Sunday, March 08, 2009


Every visit to a beach is awe-inspiring - the dance of the waves is mesmerising as it teases one and all to touch it. Sometimes, it allows us to think that we are more powerful than it by receding before it reaches us. But as most of us would know about a wave - it recedes only to attack us back with a bigger and a ferocious one. It is fun and every one who has visited a beach would remember for a long time.

Suzy Lee's beautiful book called Wave brings the wonderful joy and adventure of a visit to a beach to our home through her wonderful wordless picture book. A young girl happily accompanies her mother to a beach. She runs down the beach towards the waves. She initially watches it from a distance - a group of birds watch the waves along with her. She steps near to the waves and gives a big roar and frightens the waves away. She is very happy that she has driven the wave away; when the wave hits her back with a ferocious big one. But, the ferocious wave brings back with it- a big cache of riches - lots of sea-shells. The day ends with the girl waving a good-bye to the waves.

Every image in the book is two page spread. The girl and the set of birds occupy the left side of the two-page spread and waves occupy the right side. The girl and the birds are drawn in simple lines using charcoal and the waves are represented with simple blue and grey water colours.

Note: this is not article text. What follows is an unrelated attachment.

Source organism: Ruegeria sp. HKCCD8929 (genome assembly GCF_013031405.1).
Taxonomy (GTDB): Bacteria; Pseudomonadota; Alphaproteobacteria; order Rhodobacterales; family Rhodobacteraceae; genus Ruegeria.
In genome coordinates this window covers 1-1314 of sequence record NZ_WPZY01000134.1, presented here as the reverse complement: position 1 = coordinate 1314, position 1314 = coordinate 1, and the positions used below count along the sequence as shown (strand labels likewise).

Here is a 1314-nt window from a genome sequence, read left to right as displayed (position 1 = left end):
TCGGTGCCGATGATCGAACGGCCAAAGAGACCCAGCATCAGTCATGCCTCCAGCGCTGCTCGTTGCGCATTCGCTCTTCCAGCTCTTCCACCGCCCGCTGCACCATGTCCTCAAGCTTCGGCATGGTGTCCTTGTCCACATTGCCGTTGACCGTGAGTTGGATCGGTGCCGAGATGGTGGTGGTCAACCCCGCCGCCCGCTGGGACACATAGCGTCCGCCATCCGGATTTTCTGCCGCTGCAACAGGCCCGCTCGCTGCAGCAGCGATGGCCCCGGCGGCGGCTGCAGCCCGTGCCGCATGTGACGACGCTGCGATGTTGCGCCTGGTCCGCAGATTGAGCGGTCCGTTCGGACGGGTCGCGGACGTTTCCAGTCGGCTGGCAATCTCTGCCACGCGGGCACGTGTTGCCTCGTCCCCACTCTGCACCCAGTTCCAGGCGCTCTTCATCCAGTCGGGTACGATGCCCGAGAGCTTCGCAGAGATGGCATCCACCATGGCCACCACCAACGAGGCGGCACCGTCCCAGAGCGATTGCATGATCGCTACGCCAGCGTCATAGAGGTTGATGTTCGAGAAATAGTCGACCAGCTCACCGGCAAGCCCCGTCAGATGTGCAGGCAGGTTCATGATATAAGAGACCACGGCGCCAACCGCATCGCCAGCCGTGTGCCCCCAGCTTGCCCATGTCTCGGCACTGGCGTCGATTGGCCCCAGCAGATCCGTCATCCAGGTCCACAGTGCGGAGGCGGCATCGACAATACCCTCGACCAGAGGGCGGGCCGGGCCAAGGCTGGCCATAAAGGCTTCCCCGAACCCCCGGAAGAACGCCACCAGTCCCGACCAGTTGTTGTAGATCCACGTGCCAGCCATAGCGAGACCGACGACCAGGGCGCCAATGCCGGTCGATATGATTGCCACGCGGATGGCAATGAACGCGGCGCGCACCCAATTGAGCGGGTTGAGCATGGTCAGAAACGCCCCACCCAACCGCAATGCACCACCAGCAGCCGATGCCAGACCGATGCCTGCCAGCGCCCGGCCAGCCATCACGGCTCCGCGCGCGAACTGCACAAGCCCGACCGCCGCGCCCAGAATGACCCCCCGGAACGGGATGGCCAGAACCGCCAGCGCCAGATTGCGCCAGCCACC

The book reminds me about one of my favourite children's book illustrator - David Weisner and his last book - Flotsam. Both books deal with beach and incredible discoveries that children make and enjoy during a beach trip. While Flotsam was a riot of colour with its rich illustration; this book by Suzy Lee is simplicity itself. It is so simple, yet extremely attractive. Flotsam deals with imagination and dwells into fantasy lands; Wave remains and stays in reality.

Both of these books bring out our relationship with nature; its riches and the fun it can offer to everyone. See this book and if you listen hard enough while reading this book; you can hear the laughter of the young kid and the wild sound of the waves.


Praba Ram said...

oh, such a happy book and the review, an even happier one!

Have seen the book, and browsed it at a bookstore nearby. Need to check it out for my girls. thanks!

And of course, lots of my own childhood memories of going to the beach..beaches are a neat source of entertainment if you are from a city like Chennai. :-)

And with K, few years ago, I remember playing a game called Papa wave, Mama wave and baby wave - to guess if a particular wave would be a big, medium or tiny one. :-)

Nagesh.MVS said...

Really WAVE>>>

Work From Home

Anonymous said...

Thanks for dropping by our site.I have to agree with your comparison between Lee and Wiesner's books. I love how these wordless books, whether rich and detailed or simple are able to communicate so much to its reader.

GatheringBooks said...

Hello, I loved how you described your own experience with waves from the beach. Right now I have to emulate the sound of crashing waves through an .mp3 version that a friend shared with me (talk about sad, huh?) - it lulls me to sleep.

I believe that what strikes a core in me with Suzy Lee's works is her capacity to transform something mundane to something quite surreal as was evident in her use of the book gutter to signify the tenuous division between what is real and what isn't. How nice, huh? Hopefully, you get to check out her other works.

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